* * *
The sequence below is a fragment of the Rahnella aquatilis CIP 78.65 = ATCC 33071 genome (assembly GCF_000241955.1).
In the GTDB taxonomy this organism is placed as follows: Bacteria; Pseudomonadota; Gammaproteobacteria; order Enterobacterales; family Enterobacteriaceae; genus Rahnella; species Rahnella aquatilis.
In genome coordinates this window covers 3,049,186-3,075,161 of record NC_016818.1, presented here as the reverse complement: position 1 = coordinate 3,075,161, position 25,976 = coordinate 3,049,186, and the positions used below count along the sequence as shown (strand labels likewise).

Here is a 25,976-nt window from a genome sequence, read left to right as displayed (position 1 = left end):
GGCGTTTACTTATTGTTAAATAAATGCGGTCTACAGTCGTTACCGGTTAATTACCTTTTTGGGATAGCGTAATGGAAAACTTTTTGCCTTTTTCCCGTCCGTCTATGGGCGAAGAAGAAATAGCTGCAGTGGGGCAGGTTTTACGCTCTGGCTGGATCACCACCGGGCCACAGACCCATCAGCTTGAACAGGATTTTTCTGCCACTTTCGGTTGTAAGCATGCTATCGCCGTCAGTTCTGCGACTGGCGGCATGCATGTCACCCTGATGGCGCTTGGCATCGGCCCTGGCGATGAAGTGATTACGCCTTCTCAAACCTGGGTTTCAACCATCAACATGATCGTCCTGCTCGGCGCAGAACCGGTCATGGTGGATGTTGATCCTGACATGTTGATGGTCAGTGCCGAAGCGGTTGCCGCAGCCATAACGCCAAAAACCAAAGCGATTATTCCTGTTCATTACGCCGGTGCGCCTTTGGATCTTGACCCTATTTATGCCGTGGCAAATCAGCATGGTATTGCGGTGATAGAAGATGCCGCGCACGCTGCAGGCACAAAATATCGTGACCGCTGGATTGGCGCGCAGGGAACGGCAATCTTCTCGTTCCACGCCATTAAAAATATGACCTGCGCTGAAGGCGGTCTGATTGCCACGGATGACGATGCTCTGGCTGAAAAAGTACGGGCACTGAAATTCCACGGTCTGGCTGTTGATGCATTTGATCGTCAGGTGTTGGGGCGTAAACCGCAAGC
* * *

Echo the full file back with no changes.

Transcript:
The sequence below is a fragment of the Rahnella aquatilis CIP 78.65 = ATCC 33071 genome (assembly GCF_000241955.1).
In the GTDB taxonomy this organism is placed as follows: Bacteria; Pseudomonadota; Gammaproteobacteria; order Enterobacterales; family Enterobacteriaceae; genus Rahnella; species Rahnella aquatilis.
In genome coordinates this window covers 3,049,186-3,075,161 of record NC_016818.1, presented here as the reverse complement: position 1 = coordinate 3,075,161, position 25,976 = coordinate 3,049,186, and the positions used below count along the sequence as shown (strand labels likewise).

Here is a 25,976-nt window from a genome sequence, read left to right as displayed (position 1 = left end):
GGCGTTTACTTATTGTTAAATAAATGCGGTCTACAGTCGTTACCGGTTAATTACCTTTTTGGGATAGCGTAATGGAAAACTTTTTGCCTTTTTCCCGTCCGTCTATGGGCGAAGAAGAAATAGCTGCAGTGGGGCAGGTTTTACGCTCTGGCTGGATCACCACCGGGCCACAGACCCATCAGCTTGAACAGGATTTTTCTGCCACTTTCGGTTGTAAGCATGCTATCGCCGTCAGTTCTGCGACTGGCGGCATGCATGTCACCCTGATGGCGCTTGGCATCGGCCCTGGCGATGAAGTGATTACGCCTTCTCAAACCTGGGTTTCAACCATCAACATGATCGTCCTGCTCGGCGCAGAACCGGTCATGGTGGATGTTGATCCTGACATGTTGATGGTCAGTGCCGAAGCGGTTGCCGCAGCCATAACGCCAAAAACCAAAGCGATTATTCCTGTTCATTACGCCGGTGCGCCTTTGGATCTTGACCCTATTTATGCCGTGGCAAATCAGCATGGTATTGCGGTGATAGAAGATGCCGCGCACGCTGCAGGCACAAAATATCGTGACCGCTGGATTGGCGCGCAGGGAACGGCAATCTTCTCGTTCCACGCCATTAAAAATATGACCTGCGCTGAAGGCGGTCTGATTGCCACGGATGACGATGCTCTGGCTGAAAAAGTACGGGCACTGAAATTCCACGGTCTGGCTGTTGATGCATTTGATCGTCAGGTGTTGGGGCGTAAACCGCAAGC